Wednesday, October 24 09:47:05
The euro fell to a one-week low against the dollar today as data showed business activity in the euro zone slowing more than expected, while German business sentiment slid more than forecast. Provisional purchasing managers (PMI) surveys pointed to a deepening euro zone downturn, with growth slowing in Germany and France as well as in smaller peripheral countries as euro zone business activity suffered its worst month since mid-2009. The latest German Ifo survey was also weak, with the business climate index unexpectedly falling to 100.00. The euro lost 0.4 percent to $1.2929, dropping below Tuesday's low of $1.2952 to take it well below the peak of $1.3140 hit early last week.
Its falls helped push the dollar index, which measures the dollar's value against a basket of currencies, to a two-week high of 80.112. "I can't see where southern Europe is going to get the growth from that it needs to meet its fiscal targets," said Niels Christensen, currency strategist at Nordea in Copenhagen. "Investors are not very happy to put on long euro positions because of the uncertainty in Spain and worries about the euro zone economy."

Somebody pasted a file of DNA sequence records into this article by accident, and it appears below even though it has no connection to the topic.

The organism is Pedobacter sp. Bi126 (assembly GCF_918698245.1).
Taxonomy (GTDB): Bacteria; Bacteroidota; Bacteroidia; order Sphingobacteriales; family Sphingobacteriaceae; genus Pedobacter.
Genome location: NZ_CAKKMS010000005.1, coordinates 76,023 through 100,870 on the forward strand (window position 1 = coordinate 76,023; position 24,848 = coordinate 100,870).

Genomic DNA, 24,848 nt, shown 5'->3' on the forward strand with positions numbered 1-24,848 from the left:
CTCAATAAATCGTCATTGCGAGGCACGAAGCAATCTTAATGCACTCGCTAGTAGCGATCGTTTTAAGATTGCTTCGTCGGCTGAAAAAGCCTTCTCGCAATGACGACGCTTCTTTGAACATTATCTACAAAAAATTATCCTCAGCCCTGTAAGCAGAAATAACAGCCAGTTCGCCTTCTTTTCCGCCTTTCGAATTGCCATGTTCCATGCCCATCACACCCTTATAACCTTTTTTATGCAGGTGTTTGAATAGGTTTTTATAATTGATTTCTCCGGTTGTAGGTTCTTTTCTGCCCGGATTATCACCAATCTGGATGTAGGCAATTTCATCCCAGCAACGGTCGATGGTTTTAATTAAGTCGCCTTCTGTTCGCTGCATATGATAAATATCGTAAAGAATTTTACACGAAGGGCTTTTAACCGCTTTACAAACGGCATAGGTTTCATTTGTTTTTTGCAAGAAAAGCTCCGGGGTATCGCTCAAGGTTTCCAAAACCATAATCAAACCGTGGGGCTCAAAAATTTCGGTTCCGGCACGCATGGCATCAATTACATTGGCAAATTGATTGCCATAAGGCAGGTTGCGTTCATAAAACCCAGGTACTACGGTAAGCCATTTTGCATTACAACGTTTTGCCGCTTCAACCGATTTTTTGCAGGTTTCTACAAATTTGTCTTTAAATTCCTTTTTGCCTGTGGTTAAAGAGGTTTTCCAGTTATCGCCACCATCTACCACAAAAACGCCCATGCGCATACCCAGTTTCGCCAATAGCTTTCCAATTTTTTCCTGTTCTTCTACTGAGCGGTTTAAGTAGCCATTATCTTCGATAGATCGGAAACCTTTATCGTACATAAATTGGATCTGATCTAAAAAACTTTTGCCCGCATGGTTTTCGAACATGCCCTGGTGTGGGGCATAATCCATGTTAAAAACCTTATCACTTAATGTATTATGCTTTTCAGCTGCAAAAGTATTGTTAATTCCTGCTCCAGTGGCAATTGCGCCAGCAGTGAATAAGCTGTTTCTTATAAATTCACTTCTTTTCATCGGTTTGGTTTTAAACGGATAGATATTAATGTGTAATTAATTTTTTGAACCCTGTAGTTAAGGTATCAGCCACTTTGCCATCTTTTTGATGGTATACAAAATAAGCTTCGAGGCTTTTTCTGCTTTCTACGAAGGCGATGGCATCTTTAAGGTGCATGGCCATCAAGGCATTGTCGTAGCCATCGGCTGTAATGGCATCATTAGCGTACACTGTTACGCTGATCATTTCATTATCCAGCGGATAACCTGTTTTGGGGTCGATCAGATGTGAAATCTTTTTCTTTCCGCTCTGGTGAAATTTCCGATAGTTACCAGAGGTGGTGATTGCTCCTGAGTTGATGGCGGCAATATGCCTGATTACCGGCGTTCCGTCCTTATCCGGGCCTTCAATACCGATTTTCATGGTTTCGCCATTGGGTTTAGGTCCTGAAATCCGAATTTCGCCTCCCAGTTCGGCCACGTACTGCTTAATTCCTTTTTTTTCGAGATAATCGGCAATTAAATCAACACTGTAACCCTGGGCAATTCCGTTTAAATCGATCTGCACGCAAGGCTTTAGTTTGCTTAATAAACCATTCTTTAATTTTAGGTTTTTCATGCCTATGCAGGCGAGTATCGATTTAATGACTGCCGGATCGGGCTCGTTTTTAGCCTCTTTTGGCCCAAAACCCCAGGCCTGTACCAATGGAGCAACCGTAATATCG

He said any move higher in the euro would be short-lived, adding he expected it to trade well below $1.30 in three to six months time. The euro has gained recently on expectations Spain will apply for a bailout, allowing the European Central Bank to buy its bonds. But any gains have been hampered by uncertainty about when it will do this. Weak euro zone PMIs offset earlier data out of China, which signalled a strengthening economic recovery as the PMI index climbed to a three-month high of 49.1 in October. Enthusiasm about the data was muted, however, as the index remained below the 50 level that separates growth from contraction. Later today, investors will turn their focus to the U.S. Federal Reserve's policy statement due at 1815 GMT. The Fed appears intent to stick to its bond-buying stimulus, having already indicated it would take more than a modest show of economic strength for policymakers to begin taking their foot off the gas.
The dollar edged lower against the yen but stayed close to a three-month high as the prospect of more Bank of Japan monetary easing being announced at a policy meeting on Oct. 30 weighed on the Japanese currency. Further progress for the dollar was hampered, however, by reported heavy demand to sell it above 80 yen, traders said. The dollar was down 0.2 percent at 79.68 yen, having hit a high of 80.02 yen. ( C) Reuters